Monday, October 24, 2011

Moebius To-Do List

After a weekend during which I valiantly struggled to accomplish things, while my body staged giant protests (I went to be Friday night and slept for seventeen hours), everything is packed and ready to go for a big day tomorrow.  10:30-12 is the EGSA grad student panel presentation, where I'm getting to do a practice run of my Flannery O'Connor paper looking at Wise Blood together with the Ministry song "Jesus Built My Hotrod" (which samples dialogue from the film).  At noon, I professor I admire is speaking, and then in my class at 3 I'm presenting on Selah Saterstrom's The Pink Institution.  Once those are done, I can cross more things off of my list.

Sort of.  The O'Connor paper is a dry run for the Flannery O'Connor Society Panel at SAMLA, the primary reason I wrote the paper, which is the first weekend in November.  I wrote the abstract as a bit of a lark--as SAMLA's theme this year is poetry, it looked like the O'Connor Society was having trouble getting proposals (I assume, as they extended their deadline).  Since seeing the movie and realizing where the "Listen--get this: No one with a good car needs to be justified" bits from the Ministry song came from, I've toyed with writing up something about the juxtaposition of the two.  Who knew they'd actually say yes?  And that I'd have to come up with a coherent argument in only eight pages?  (As time goes on, the small scope of a conference paper seems more and more difficult.)

But, I've written something now--thank goodness for my discovery of the "technological sublime," as well as the weird phenomenon that a lot of punk musicians seem to have a thing for the novel.  I'll be glad to give it a go-through in front of other people and see just how many of them just stare at me as though I'm high.

And then in class, I picked a rather experimental/metatextual/nothing's been written about it novel to present on.  I'm not too terribly worried about it, as I've come up with some things to say.  I turned in a response paper about it, too, which means I've written the required number of response papers for the class.  And, as this is my last required course, it means it's the last such short assigned paper I'll do for school.  Weirdness.  I mean, I'm auditing a course next semester, but I won't have to do response papers if I'm auditing.  It's a nice, small milestone to recognize.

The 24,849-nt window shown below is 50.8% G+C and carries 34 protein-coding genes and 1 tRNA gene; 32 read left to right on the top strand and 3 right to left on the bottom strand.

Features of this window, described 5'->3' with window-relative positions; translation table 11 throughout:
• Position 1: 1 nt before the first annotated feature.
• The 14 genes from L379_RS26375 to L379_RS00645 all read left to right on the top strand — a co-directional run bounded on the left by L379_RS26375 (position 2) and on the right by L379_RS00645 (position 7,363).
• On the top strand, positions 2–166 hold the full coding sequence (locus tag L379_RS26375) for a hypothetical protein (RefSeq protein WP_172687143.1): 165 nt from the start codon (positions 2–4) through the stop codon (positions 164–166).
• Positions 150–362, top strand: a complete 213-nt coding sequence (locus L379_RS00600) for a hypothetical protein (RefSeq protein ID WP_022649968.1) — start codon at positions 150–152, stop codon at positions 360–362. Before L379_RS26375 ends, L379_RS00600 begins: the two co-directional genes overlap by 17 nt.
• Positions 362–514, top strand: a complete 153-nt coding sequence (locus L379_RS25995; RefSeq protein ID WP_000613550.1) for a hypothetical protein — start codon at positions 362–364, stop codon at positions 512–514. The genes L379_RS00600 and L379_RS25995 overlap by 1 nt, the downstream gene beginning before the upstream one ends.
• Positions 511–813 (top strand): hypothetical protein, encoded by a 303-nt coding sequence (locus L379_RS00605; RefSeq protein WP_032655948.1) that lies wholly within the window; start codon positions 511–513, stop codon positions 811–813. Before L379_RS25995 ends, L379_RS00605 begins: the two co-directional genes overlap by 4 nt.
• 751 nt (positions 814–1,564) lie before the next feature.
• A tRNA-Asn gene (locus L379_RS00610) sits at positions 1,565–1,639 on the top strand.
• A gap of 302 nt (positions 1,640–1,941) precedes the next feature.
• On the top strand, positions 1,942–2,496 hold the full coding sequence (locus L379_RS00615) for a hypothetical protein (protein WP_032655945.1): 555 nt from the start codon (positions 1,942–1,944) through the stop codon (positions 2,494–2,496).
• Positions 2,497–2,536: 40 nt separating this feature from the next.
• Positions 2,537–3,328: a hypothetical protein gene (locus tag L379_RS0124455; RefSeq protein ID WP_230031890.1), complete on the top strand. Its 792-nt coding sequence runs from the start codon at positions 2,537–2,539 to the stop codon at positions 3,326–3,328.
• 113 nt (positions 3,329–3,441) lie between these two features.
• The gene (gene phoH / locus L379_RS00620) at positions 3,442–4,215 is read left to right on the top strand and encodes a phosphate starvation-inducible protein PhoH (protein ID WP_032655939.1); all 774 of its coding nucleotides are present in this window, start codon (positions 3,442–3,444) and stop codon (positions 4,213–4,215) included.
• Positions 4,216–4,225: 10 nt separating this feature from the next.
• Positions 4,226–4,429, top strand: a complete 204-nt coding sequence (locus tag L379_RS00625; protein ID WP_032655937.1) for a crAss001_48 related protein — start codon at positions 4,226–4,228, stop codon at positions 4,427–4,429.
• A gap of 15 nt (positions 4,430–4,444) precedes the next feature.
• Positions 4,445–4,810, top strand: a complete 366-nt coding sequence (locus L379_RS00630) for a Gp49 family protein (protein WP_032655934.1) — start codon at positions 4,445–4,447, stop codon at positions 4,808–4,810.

In the midst of all of this to-do-list-crossing off, however, I got news that an article I wrote on Maria Montero's The Messenger was accepted for publication pending revisions.  Revisions are due in three weeks.  One of the requests from the readers was more secondary sources, which means read read read!  Happily, the wonderful professor (who is speaking tomorrow) already responded to my email with suggestions for reading.  I haven't actually looked at the drafts they sent back--after my talks tomorrow, I'll look at them.  I have to be on campus Wednesday for reading group and a student meeting, so I'll officially start tackling the revision then.

I'm still feeling occasional anxiety attacks, but between the days of sleep this weekend and the drumming I did today, it currently feels under control. 

Friday, October 21, 2011

A better day

After my less-than-stellar experience presenting Wednesday, Thursday I started the day by having my teaching evaluated.  (I might add that this was not automatic; I requested the evaluation.  Since I've been at LSU, no one besides my students has seen me teach.)  The new director of Women and Gender Studies sat in on my 10:40 section of Intro to WGS.  Though I enjoy both of my sections,  there are many more engaged, participatory students in my 10:40 class than there are in my noon one.